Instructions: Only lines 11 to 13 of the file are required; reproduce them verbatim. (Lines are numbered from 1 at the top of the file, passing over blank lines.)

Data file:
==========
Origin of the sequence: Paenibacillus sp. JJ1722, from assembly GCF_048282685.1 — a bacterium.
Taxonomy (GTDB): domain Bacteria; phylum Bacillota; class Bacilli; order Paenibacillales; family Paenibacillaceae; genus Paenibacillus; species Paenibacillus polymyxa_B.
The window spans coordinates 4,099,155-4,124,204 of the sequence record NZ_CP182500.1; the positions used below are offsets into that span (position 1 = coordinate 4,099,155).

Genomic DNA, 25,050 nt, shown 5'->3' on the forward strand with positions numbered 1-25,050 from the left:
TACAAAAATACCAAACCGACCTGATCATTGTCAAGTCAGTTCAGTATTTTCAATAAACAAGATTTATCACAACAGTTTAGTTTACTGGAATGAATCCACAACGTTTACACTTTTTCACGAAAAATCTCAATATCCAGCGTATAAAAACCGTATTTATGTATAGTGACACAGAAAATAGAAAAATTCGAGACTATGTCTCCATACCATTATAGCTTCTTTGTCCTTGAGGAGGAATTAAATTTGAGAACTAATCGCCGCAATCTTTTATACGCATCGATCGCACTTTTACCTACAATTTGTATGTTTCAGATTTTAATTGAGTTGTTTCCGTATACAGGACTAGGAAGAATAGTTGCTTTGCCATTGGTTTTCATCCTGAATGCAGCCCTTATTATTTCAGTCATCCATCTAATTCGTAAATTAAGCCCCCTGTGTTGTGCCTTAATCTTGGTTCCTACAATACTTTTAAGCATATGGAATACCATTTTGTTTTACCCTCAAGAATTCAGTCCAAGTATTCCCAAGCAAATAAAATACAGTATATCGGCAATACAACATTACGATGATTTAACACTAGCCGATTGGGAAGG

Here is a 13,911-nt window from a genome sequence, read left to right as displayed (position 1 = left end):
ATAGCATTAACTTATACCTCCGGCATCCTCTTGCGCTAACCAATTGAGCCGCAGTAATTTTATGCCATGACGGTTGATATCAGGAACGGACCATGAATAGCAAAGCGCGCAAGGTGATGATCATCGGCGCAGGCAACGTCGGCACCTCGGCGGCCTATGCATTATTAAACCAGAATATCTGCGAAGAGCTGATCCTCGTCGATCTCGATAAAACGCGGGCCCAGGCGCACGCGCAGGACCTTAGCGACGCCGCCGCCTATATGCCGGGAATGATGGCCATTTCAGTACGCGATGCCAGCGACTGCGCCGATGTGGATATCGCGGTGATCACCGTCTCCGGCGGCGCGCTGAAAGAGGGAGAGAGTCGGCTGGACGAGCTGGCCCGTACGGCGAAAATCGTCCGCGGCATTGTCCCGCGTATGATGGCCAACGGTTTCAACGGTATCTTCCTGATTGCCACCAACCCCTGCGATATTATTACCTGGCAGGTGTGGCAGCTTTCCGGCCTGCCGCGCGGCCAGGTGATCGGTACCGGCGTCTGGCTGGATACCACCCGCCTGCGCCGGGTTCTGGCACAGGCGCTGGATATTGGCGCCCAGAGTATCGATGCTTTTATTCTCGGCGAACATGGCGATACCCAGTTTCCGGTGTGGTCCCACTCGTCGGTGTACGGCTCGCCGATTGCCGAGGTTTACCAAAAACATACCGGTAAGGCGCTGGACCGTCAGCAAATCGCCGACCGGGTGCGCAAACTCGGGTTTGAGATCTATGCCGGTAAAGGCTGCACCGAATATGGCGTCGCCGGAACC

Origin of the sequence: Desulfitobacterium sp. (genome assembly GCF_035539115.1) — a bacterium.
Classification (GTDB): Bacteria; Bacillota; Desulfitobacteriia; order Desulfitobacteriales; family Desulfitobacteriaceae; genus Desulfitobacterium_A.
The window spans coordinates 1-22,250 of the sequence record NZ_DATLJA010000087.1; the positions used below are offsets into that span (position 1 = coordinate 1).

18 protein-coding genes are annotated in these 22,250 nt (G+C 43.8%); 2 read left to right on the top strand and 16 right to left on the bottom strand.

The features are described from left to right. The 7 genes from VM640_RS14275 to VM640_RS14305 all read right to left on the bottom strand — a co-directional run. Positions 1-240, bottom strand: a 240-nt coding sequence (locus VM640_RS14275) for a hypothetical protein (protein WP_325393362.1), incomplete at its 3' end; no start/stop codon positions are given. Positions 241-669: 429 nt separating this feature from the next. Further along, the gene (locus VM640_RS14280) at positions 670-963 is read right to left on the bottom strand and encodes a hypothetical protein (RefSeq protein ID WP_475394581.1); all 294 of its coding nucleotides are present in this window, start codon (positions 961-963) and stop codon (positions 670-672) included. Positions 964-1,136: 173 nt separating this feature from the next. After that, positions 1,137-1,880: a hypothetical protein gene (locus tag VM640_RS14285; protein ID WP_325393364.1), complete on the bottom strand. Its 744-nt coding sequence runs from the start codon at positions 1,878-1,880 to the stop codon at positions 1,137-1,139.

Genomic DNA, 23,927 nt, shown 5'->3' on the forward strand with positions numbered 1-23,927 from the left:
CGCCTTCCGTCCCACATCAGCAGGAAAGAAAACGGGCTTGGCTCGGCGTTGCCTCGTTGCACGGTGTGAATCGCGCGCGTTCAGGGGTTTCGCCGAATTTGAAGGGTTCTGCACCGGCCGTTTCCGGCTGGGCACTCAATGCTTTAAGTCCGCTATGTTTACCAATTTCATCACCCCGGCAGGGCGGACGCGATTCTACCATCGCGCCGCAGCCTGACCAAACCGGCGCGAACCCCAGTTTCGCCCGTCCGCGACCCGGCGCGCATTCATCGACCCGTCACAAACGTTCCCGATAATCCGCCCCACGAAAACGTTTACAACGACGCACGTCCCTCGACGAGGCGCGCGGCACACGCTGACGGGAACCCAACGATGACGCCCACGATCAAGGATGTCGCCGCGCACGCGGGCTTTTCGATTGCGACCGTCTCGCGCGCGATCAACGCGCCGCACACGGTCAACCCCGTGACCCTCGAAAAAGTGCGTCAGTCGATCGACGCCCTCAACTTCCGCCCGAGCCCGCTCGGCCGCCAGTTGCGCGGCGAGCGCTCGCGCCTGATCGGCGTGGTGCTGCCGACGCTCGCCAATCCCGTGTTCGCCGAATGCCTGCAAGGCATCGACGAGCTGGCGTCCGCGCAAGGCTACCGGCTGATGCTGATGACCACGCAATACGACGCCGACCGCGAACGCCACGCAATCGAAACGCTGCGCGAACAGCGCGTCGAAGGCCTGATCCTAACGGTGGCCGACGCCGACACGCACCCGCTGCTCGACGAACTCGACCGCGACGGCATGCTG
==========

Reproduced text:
18 protein-coding genes are annotated in these 22,250 nt (G+C 43.8%); 2 read left to right on the top strand and 16 right to left on the bottom strand.

The features are described from left to right. The 7 genes from VM640_RS14275 to VM640_RS14305 all read right to left on the bottom strand — a co-directional run. Positions 1-240, bottom strand: a 240-nt coding sequence (locus VM640_RS14275) for a hypothetical protein (protein WP_325393362.1), incomplete at its 3' end; no start/stop codon positions are given. Positions 241-669: 429 nt separating this feature from the next. Further along, the gene (locus VM640_RS14280) at positions 670-963 is read right to left on the bottom strand and encodes a hypothetical protein (RefSeq protein ID WP_475394581.1); all 294 of its coding nucleotides are present in this window, start codon (positions 961-963) and stop codon (positions 670-672) included. Positions 964-1,136: 173 nt separating this feature from the next. After that, positions 1,137-1,880: a hypothetical protein gene (locus tag VM640_RS14285; protein ID WP_325393364.1), complete on the bottom strand. Its 744-nt coding sequence runs from the start codon at positions 1,878-1,880 to the stop codon at positions 1,137-1,139.

Genomic DNA, 23,927 nt, shown 5'->3' on the forward strand with positions numbered 1-23,927 from the left: